Ghost Stories is easily among the most challenging cooperative games our group has ever played; our track record with its easiest difficulty level is perhaps three games won, one of which was last night. The final boss, Wu-Feng, can appear in any one of ten forms, his incarnation unknown until he arrives. He may arrive as a Vampire Lord, a Haunter in his own right; as the Dark Mistress, who seals sacred Tao items and prevents their use in combat; or perhaps he is Uncatchable, requiring the use of a sacred Buddha statue to pin down before he can be battled. These and seven more forms provide diverse endgames, and at higher difficulties Wu-Feng will incarnate multiple times throughout the game.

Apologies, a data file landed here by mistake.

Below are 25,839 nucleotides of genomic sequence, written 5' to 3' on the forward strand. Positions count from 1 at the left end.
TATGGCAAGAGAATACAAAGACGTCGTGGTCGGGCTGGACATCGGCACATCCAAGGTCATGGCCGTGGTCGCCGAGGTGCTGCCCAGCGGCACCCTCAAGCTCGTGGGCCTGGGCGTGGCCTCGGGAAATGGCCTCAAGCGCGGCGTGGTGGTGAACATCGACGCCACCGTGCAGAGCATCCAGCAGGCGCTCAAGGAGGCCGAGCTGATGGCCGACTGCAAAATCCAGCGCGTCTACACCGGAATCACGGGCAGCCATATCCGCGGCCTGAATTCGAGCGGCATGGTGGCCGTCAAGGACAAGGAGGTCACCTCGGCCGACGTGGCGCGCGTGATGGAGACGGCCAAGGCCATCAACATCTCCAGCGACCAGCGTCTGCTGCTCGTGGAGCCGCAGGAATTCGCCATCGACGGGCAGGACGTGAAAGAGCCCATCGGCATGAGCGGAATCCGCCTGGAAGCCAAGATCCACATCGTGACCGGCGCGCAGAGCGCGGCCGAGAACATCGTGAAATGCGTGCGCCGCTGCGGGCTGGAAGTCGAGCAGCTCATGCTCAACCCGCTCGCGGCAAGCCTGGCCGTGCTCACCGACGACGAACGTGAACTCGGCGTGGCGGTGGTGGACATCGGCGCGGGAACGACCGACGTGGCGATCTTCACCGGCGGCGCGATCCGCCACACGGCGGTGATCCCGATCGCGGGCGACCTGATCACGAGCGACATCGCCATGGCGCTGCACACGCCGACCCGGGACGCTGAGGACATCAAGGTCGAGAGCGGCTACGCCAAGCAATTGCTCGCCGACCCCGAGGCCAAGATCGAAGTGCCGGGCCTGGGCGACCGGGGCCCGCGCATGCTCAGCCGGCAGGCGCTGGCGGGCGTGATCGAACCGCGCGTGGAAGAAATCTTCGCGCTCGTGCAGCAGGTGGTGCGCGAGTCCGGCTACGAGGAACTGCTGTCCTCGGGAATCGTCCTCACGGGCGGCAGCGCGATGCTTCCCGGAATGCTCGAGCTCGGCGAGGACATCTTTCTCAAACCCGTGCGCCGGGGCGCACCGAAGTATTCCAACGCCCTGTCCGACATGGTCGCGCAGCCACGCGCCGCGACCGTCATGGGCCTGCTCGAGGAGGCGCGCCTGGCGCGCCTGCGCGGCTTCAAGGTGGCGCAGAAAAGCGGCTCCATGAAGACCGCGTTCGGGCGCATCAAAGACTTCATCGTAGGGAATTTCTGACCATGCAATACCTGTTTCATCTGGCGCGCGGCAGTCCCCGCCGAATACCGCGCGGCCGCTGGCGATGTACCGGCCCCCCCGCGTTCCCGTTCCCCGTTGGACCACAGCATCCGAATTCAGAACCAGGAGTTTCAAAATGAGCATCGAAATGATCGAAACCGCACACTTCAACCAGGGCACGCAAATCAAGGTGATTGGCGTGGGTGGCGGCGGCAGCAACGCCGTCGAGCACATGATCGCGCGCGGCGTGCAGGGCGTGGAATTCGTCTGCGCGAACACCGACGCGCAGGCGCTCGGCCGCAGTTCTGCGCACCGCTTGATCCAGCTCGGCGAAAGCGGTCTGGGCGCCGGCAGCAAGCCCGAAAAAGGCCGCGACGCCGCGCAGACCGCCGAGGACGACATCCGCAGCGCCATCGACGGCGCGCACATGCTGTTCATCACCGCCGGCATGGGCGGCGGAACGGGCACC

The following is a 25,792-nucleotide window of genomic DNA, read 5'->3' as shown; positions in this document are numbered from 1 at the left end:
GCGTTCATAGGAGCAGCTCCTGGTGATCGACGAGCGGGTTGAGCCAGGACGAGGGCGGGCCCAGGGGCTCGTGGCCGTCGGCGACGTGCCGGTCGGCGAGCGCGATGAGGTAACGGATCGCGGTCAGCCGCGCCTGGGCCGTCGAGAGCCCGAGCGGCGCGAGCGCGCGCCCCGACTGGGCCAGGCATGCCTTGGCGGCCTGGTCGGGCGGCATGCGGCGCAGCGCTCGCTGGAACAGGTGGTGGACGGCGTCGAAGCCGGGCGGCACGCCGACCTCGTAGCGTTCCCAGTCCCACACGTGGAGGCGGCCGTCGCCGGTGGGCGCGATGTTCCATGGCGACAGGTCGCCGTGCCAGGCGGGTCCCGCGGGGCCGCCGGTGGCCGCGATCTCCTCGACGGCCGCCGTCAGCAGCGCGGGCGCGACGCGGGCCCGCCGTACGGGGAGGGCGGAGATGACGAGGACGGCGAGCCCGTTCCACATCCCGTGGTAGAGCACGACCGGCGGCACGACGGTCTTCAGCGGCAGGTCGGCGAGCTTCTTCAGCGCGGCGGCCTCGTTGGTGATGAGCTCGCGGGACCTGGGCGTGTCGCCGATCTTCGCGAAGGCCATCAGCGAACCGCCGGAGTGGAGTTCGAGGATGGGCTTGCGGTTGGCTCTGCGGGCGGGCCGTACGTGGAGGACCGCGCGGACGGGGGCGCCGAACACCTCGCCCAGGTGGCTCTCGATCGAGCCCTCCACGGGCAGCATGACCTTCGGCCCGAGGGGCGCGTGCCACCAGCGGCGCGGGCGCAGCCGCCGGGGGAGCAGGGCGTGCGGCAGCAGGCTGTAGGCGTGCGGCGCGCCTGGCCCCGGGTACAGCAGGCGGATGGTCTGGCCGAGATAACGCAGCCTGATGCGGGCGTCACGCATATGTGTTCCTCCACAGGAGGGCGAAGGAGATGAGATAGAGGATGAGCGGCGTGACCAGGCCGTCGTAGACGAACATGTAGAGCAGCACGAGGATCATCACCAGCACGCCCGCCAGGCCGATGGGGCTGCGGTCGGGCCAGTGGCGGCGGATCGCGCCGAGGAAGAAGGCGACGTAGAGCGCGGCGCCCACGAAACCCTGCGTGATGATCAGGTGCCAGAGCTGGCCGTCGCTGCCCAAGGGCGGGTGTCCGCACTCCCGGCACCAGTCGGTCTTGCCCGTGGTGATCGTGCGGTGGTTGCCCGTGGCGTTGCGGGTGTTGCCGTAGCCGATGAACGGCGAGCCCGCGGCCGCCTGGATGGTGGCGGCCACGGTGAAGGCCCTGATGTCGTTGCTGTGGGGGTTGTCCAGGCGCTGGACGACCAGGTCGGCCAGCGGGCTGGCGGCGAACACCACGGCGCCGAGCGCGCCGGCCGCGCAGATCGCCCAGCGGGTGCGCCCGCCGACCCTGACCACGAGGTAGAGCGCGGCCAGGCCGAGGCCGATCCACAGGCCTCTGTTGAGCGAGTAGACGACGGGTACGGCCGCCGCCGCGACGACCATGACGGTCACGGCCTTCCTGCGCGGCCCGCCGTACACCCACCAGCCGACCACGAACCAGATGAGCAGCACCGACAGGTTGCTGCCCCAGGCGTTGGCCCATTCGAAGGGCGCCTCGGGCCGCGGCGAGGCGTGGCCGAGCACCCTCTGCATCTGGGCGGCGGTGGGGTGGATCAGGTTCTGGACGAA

Similar replayability arises from the modular village; its nine tiles, arranged randomly, help determine the most viable strategies. It may be useful to funnel ghosts toward a corner where the Blue monk can gather Tao items and then challenge the fiends on the same turn, or keep the Green monk close to the graveyard in case an ally needs to be resurrected, trusting in his powers to avoid the curse that awaits those who give life to the dead. The Red monk has an unfortunate habit of feeling lackluster, having no options to enhance combat ability and often seeming like a support character; nonetheless, we have seen the Red monk’s skills be invaluable in making it possible to win the game.